Eli Adams d 1871
Posted by Jan Slater on Mon, 28 Aug 2000
Wednesday, March 15, 1871 edition of the
Eli Adams an old citizen of Centre township, this county, died week before last after a lingering illness, Mr. Adams although not a white man, in color was white in principles and a man of property and influence in his neighborhood. He had lived to see several changes in
the Constitution of his state; having been a voter before that right was taken from the colored men in 1837. But he hailed its restoration again in 1870; casting one more ballot. He was then called to pass in his last ballot, and give up his life.
From the Waynesburg Republican
OLD RICHHILL AGAIN,
Reminiscences - In the days of Slavery - A colored Man of Some Note.
Again your scribe made a visit of inquiry concerning the "days of yore" and found much of interest from memory's pages as told by our townsman, Mr. Samuel Harvey, a native and long-time resident of old Richhill - now Center township. Mr. Harvey, although not so old by a dozen or more years as Mr. Teagarden, to whom we were indebted for reminiscences in our last issue, had a mind well stored with tales of the "long ago" and talked freely. Said he:
My eyes first rested upon the light about half way between Rutan and Graysville, near sixty-five years ago. Your story as told in last week's Republican was correct in the main, and I can do no better than to continue in the same strain. The improvements and advancement made in that portion of Greene county known as Richhill township, in my recollection, is very marked. About the time I took up the battle of life in earnest and set to work to carve my own way in the world, Richhill township was still in the woods, and numbered her voters at less than a hundred and fifty. There were few others than log houses, and many of the substantial citizens of to-day were raised in log cabins, with but one room doing duty as kitchen, parlor, bed-room and guest's chamber, and where you travel now and see magnificent frame and brick farm houses and fine barns, forty years ago their original owners were content to occupy the more humble log dwellings. Indeed the change is very great and conclusively shows how step by step the people of that portion of Greene county have advanced in wealth and affluence.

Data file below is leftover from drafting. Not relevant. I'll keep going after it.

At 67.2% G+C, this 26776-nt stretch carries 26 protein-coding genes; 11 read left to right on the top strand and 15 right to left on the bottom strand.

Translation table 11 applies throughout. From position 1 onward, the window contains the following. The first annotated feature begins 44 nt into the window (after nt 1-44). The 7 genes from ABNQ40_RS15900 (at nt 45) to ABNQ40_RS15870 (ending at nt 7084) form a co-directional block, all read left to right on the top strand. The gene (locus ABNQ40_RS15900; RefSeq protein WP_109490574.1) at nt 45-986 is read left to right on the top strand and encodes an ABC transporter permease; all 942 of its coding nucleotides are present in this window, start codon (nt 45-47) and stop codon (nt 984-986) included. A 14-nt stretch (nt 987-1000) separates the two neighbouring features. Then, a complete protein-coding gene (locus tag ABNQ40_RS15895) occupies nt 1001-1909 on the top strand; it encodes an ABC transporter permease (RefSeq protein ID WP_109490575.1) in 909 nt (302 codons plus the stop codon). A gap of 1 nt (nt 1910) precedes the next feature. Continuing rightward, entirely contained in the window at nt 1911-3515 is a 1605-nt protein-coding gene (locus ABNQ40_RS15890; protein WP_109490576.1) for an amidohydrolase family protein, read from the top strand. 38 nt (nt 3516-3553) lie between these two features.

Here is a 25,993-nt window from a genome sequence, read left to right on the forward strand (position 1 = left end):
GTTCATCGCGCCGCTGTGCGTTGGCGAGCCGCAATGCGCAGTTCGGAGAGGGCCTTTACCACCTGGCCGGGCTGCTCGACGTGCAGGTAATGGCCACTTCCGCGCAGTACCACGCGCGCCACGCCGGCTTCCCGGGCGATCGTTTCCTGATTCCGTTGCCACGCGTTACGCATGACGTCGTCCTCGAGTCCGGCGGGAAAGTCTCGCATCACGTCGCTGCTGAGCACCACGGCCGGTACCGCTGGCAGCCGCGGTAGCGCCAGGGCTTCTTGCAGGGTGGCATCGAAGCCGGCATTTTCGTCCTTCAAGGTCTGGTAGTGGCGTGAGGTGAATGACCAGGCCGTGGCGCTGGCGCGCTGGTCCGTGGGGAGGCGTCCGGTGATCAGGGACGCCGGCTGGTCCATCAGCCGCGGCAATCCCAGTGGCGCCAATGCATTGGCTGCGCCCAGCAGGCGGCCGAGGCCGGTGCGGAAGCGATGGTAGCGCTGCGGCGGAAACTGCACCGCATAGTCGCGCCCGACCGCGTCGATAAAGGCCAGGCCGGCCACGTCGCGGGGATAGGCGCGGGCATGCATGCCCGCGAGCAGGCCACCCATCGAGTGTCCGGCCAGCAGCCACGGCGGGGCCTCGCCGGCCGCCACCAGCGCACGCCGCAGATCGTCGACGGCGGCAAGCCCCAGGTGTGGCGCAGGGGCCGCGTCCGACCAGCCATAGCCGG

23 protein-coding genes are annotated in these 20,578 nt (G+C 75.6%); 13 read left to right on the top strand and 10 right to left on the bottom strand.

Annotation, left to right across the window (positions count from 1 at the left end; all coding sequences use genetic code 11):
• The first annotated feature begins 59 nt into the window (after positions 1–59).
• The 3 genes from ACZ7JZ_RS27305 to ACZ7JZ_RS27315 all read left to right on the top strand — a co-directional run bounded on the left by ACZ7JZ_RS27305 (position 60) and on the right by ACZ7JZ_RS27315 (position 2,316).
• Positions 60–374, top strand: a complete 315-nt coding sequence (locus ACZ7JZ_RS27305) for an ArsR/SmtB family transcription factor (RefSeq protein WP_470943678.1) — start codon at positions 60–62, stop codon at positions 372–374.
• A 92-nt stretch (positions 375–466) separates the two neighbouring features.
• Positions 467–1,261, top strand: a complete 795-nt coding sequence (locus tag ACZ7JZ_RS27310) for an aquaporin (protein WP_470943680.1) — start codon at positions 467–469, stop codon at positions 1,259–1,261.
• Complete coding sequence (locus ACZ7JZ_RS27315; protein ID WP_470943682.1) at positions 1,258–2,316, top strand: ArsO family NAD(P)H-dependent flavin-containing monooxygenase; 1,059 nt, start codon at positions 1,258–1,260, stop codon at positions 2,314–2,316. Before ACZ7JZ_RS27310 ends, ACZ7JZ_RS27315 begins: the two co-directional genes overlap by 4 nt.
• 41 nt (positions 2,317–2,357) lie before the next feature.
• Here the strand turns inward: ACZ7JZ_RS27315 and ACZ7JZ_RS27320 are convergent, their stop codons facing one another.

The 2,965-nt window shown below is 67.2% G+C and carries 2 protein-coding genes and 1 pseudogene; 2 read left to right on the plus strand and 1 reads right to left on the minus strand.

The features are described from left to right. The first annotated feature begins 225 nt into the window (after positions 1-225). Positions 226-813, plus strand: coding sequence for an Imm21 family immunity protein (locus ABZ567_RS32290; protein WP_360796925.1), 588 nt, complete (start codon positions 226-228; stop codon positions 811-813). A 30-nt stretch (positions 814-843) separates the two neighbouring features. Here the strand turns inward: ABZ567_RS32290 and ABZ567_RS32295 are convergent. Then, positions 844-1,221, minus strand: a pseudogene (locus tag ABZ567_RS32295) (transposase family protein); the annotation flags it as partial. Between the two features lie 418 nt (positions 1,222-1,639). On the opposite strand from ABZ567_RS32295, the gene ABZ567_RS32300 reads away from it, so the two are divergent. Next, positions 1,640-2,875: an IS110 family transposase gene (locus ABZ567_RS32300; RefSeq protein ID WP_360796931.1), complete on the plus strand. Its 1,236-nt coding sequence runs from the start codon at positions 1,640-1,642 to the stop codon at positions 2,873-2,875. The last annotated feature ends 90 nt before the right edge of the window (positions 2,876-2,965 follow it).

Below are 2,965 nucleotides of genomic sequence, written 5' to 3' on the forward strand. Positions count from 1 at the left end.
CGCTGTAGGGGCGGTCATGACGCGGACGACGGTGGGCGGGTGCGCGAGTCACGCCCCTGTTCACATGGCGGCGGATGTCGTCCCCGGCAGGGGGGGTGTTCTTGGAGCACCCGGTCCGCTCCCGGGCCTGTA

A NOTED COLORED MAN
"In your last week's article," continued Mr. Harvey, "you mentioned the gradual advance from the hand mills to the steam mills of the present day. I suppose many of your readers would hardly believe that most of these mills were contracted and build by a colored man named Jacob Adams whose descendants still live in the west end of the county. Yet it is true. Nor would it hardly be believed that this same man Adams once wielded more influence in local politics than any other man of his day in that section; which is, however, true. And it was common thing for him to carry the township for his man against all adversaries. He voted himself and was a man of much native intelligence, but when the Legislature disfranchised the colored man about 1830 Mr. Adams went with the rest and just never got over the matter."
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